Alund's choice of Imago was of the Father type. The Controller appreciated the effectiveness of the Father, which he considered superior to the Brother type; however, the Trainee preferred the female side: particularly the Mistress and the Sister. Created out of an Infitron Flux capable of exactly simulating any element, the Imago presented an ideal image to the Reportee. Since, generally, the Reportee was in love with his Imago, any suggestions by the Imago were rendered most palatable for the Reportee. Yes, thought the Controller reluctantly, the Imago was SOME help.
      But the Imago was also terrifying. The System was frighteningly swift in amalgamating into the Imago those characteristics which the Reportee liked. The Controller's personal Imago was of the Mother type, yet the love he had for his Imago was not quite the love he bore for his mother. Since he knew how the mind probes could detect thoughts, even semi-conscious thoughts, the same fine intellect which made him a good Controller managed to blind the System to the fact that he would actually prefer the Mistress. The same shyness about taking an actual mistress prevented him from owning up to his desire for a Mistress Imago.
      Alund continued, "I wish Cyndria were more physical in her relations with me." Although the indicator showed that Alund had a different meaning hidden underneath his words, merely the stating of this wish lowered his nervousness indications: he had gotten something off his chest; he DID realize that the System could be helpful. As invisible storage banks catalogued this information, additional indicators, not displayed on the Controller's panel, were modified slightly. After all, no one man could keep track of all the parameters about which the machine gathered information. Somewhere, unknown, a Supervisor of Controllers watched HIS panel of graphic lights.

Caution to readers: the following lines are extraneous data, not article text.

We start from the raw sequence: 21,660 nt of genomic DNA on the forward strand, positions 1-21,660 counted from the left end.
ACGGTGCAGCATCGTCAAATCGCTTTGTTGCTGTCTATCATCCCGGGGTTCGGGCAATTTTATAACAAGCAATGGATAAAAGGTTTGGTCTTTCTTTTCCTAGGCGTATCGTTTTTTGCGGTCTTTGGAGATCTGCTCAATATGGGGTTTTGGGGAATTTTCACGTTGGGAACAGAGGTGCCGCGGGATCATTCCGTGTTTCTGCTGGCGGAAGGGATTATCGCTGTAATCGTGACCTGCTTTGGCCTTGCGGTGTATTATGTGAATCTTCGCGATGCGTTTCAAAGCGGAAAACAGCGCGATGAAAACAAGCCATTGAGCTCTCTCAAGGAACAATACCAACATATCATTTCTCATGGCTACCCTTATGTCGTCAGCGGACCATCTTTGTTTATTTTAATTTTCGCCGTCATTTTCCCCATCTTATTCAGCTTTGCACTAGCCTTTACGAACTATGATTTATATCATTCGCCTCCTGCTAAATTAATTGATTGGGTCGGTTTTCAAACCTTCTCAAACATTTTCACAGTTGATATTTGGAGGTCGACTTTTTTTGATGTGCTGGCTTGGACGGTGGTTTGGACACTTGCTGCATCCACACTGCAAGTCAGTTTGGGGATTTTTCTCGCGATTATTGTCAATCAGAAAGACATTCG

"He used the System," said the Trainee, "but why isn't he more at ease?"
      The Controller had been over this before. Alund was a difficult speciman. "Let me use an analogy. The System is enormously rich in information, but the information must be requested before it is imparted. Alund treats the System as if it were an enormously wealthy father, trying to do everything for his son, but the son has a strange twisted desire to make a living on his own. The father would love to help his son," the Controller spoke slowly, his eyes resting on Alund, "but the son doesn't want the father's money."
      The Trainee's eyes narrowed, "But if the father loves him "
      "Love complicated the operation of the System. Love is the only emotion which make the System possible." The Controller felt vaguely that he was mouthing paradoxes, and felt uncomfortable with the Trainee staring at him. "The System is only a machine," he repeated, softly. "The Controller must "
      In a remote monitor room, the Supervisor of Controllers leaned forward in his foam chair. Sensors perceived the movement, and infitron circuits built modifications into the chair which adapted to his new position.
      "I'm beginning to like him." The Trainee's words cut across the Controller's thoughts, destroying mental patterns which the Supervisor of Controllers had been eagerly studying. The Supervisor of Controllers sat back, and infitron circuits vaporized molecules of foam to accommodate the Supervisor's body.
      "That's good," managed the Controller. "The Imago is actually the equivalent of the old-fashioned psychiatrist, and an intense feeling must develop between the two, the Imago and the Reportee, before good can be done. Since you represent the Imago, you must feel love for the Reportee, as " the Controller swallowed the words, but the Trainee caught them anyway, " as I do."
      "You must adopt my techniques as much as you can. A Reportee must never know when a Trainee takes over his Controller's position." Vaguely, the Controller recalled that his Imago had been remarkably constant. "It must be as if the Controller can live forever." He repeated, wonderingly, "live forever."
      In its black pit, the computer froze, wrapped in bat-wings of night.
      The Trainee sat silent, his own thoughts probing into the aging man before him.
      "The Imago can cover tiny blunders, smooth over small mistakes, but remember," and the Trainee could hear the same words coming again, "the Controller controls the System."
      When the NEW model comes out, thought the Trainee, we won't HAVE this trouble.
      The Supervisor of Controllers smiled, since he knew that that thought did not precisely express the truth of the matter.
      At this the Manager of Supervisors would have laughed aloud, if the Manager of Supervisors could have laughed at all.